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Learning to Get Along

by Dr. William L. Pierce I SPOKE recently with an Alliance member just back from a year in Zaire (the former Belgian Congo). He is a government scientist who is obliged to spend most of his time in rather odd places: African jungles, Arabian deserts, polar icecaps, and the like. While in Zaire he took advantage of every opportunity to avail himself of White company, which is all too scarce there, and he became intimately familiar with the attitudes and ways of thinking of the permanent White residents of that country. The story he told me about his experiences chilled my blood — the more so because it had the solid ring of truth and agreed with reports from . . .

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Learning to Get Along

by Dr. William L. Pierce I SPOKE recently with an Alliance member just back from a year in Zaire (the former Belgian Congo). He is a government scientist who is obliged to spend most of his time in rather odd places: African jungles, Arabian deserts, polar icecaps, and the like. While in Zaire he took advantage of every opportunity to avail himself of White company, which is all too scarce there, and he became intimately familiar with the attitudes and ways of thinking of the permanent White residents of that country. The story he told me about his experiences chilled my blood — the more so because it had the solid ring of truth and agreed with reports from . . .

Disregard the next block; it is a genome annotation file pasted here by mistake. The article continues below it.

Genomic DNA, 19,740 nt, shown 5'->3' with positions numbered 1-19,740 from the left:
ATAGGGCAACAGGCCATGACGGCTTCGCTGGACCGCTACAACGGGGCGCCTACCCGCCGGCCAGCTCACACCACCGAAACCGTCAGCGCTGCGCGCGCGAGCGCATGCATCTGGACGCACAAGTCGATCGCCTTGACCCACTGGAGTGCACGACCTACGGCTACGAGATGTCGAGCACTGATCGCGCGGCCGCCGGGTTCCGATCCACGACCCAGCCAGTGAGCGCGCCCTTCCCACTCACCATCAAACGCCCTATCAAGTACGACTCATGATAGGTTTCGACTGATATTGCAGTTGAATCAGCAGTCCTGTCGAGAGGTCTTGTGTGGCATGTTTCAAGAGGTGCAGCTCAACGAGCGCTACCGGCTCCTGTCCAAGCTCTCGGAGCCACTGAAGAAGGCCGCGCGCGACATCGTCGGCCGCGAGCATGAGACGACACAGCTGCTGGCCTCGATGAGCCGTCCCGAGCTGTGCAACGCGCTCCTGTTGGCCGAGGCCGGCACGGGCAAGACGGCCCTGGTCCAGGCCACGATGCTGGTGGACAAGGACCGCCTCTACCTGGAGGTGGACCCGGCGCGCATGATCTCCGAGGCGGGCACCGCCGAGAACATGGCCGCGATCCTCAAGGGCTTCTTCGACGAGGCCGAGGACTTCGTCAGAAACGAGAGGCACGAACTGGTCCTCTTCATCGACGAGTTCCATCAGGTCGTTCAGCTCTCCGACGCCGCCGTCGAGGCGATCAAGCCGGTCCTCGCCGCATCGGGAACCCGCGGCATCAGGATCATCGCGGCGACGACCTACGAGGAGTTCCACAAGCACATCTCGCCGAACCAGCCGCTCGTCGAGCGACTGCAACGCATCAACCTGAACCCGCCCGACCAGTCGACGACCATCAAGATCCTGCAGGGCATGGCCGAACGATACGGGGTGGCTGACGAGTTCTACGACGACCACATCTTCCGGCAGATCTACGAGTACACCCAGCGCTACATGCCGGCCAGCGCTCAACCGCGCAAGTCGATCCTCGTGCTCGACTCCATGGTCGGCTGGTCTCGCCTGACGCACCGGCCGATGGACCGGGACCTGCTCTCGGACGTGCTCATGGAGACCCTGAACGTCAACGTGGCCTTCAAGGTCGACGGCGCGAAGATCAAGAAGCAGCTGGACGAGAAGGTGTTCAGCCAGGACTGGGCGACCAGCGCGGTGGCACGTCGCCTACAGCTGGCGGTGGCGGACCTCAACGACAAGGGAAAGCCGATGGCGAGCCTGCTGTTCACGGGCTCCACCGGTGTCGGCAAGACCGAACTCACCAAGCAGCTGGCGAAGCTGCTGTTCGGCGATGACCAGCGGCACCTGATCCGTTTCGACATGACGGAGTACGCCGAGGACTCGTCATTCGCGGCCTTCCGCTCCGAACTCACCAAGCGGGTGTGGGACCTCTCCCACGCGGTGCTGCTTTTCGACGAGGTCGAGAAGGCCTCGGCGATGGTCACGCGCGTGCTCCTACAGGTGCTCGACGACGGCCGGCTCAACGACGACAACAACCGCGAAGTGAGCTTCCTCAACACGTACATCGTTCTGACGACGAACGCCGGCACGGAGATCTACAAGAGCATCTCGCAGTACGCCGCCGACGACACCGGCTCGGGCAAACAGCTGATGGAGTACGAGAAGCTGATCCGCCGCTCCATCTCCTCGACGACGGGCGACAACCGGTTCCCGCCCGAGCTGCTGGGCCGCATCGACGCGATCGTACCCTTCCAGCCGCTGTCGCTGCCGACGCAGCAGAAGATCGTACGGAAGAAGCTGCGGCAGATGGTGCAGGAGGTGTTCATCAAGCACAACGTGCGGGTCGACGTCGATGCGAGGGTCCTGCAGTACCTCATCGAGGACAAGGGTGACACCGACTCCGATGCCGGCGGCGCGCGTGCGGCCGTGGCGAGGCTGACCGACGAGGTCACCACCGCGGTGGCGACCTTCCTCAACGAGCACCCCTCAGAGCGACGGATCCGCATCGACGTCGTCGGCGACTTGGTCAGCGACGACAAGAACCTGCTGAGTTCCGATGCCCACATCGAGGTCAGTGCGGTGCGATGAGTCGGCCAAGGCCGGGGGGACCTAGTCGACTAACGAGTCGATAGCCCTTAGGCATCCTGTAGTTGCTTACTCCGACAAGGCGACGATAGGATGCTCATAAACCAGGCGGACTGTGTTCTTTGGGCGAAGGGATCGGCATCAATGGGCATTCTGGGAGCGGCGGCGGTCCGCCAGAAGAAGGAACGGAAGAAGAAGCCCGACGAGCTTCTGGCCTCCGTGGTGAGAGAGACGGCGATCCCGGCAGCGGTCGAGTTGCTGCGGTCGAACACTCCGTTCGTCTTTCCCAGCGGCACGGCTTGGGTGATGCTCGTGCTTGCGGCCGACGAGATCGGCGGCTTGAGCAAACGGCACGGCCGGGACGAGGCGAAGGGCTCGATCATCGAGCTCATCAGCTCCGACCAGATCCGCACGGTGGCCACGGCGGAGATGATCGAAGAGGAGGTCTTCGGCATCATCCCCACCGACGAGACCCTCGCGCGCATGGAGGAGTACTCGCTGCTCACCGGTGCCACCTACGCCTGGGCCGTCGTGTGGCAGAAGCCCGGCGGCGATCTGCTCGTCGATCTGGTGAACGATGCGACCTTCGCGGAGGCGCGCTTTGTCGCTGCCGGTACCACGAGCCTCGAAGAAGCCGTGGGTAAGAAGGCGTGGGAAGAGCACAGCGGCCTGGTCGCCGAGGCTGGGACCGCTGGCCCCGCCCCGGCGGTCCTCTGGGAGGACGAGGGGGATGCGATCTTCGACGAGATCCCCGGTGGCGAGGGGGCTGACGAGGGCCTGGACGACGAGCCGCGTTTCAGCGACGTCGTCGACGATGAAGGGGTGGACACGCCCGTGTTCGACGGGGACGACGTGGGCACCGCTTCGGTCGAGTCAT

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The Task of the National Alliance

An Editorial by Dr. William Pierce IN THREE EARLIER ISSUES (National Vanguard, nos. 64, 65, 66) we examined some of the social factors relevant to a racially oriented revolution in America and stated several general criteria for any organizational basis of such a revolution. In this issue we will look more specifically at the factors which govern the priorities of the National Alliance and determine the nature of its task. We will attempt to understand, on the basis of present conditions in America, what can be done now and what cannot be done, so that we can see better how to concentrate our energies on those organizational objectives we can realistically hope to achieve. (ILLUSTRATION: “A lion might be . . .

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